Such A Fun Age

Such a Fun Age by Kiley Reid

In the opening pages of Kiley Reid’s debut, Emira, a 26-year-old African American woman and regular babysitter to toddler Briar, is summoned by Briar’s parents at short notice. They’re having a stressful evening involving a broken window and need their curious daughter out of the way. When Emira whisks Briar off to what is later referred to as ‘the whitest grocery store in Philadelphia’ to kill time, she’s accused of kidnapping by the security guard. From that moment, things escalate in all manner of unexpected ways.

The novel settles into an addictive structure, alternating chapters between Emira, who begins seeing a man who filmed the stand-off on his phone, and Briar’s mother Alix, a blogger, influencer and champion of ambitious professional women, who is all for ‘lawyering up’ to resolve the ugly matter. When it becomes clear Emira wants to put it all behind her, Alix channels masses of energy into seeking Emira’s approval and friendship (in between pretending to write a book and courting the 2016 Clinton campaign). Soon, Alix’s initial well-meaning instincts are mingled with uglier motives and tainted by her messy past. In her self-consciously progressive way, she’s almost blind to the genuine plight of Emira, who looks at her diverse peers and feels that one racist security guard is nothing compared to the real problems of a woman like her navigating her mid-20s.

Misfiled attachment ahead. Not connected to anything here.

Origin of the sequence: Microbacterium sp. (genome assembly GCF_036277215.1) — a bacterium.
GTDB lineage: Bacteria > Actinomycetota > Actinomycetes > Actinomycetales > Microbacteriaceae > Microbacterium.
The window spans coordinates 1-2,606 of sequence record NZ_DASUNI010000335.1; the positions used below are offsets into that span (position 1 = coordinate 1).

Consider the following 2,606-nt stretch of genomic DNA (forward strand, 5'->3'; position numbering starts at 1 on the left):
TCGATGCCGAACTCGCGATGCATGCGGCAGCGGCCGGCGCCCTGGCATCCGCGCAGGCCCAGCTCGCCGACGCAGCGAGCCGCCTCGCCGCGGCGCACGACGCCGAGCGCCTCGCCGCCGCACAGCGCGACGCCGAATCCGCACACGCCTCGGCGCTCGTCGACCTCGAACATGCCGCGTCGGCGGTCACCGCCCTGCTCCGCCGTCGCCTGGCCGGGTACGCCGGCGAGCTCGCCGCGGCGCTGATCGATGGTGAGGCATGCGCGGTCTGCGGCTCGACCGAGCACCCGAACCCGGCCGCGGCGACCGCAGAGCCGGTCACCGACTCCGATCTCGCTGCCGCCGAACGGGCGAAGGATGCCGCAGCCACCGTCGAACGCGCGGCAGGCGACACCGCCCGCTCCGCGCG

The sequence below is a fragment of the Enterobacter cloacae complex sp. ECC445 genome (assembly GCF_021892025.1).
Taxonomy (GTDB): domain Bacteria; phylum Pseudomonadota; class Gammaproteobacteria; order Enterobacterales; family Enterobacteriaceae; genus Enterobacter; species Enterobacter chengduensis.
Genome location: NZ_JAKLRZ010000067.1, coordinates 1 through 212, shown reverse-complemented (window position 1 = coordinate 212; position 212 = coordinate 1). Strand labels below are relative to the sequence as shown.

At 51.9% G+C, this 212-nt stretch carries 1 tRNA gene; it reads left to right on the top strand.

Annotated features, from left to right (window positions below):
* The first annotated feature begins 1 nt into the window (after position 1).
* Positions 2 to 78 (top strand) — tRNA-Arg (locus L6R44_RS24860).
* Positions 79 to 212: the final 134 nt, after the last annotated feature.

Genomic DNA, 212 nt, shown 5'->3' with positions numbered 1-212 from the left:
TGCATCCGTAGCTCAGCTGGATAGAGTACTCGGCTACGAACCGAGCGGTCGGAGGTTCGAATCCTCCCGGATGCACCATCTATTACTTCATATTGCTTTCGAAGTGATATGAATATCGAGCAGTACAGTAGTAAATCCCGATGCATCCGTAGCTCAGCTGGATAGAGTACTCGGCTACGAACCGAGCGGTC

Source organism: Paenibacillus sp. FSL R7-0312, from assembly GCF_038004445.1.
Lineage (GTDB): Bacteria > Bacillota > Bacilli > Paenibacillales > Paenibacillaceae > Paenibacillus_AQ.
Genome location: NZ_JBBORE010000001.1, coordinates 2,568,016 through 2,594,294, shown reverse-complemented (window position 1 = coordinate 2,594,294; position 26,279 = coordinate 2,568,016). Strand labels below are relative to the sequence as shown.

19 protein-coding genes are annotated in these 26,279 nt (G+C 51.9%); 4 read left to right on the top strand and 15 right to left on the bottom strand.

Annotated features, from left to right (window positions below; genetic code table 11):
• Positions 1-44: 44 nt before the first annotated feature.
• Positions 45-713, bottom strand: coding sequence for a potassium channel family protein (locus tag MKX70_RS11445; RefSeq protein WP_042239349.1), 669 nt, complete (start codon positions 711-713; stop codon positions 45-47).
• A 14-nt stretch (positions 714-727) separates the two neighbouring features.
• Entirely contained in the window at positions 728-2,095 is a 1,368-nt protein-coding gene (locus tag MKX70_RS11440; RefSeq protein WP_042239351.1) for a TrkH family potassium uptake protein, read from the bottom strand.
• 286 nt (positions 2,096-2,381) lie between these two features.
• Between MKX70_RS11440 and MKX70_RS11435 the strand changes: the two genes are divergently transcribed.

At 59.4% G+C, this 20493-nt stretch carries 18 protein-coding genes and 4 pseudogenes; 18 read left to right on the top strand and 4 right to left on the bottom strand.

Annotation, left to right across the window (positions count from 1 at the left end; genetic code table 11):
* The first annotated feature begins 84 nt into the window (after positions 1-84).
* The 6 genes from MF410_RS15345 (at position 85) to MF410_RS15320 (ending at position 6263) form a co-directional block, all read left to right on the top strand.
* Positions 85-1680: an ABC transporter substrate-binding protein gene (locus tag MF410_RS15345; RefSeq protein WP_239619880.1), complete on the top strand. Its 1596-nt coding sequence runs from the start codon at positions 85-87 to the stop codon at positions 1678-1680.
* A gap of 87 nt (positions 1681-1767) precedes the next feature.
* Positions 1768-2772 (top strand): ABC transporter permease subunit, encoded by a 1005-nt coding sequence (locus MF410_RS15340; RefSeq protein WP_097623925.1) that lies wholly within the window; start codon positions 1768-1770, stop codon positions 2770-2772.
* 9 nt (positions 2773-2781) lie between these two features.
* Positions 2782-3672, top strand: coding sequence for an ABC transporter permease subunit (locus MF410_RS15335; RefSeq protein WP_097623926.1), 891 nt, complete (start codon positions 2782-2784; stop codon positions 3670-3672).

Via a simple plot that hinges on a couple of just-about-believable coincidences, Kiley Reid finds so much to say about class dynamics and white privilege – not just in the broad strokes of the story, or how the different perspectives cast those events in different light, but also in overheard snatches of conversation, extracts from group text chats, and precise environmental details. It’s a witty and illuminating book that will lend it brilliantly to the inevitable TV adaptation.

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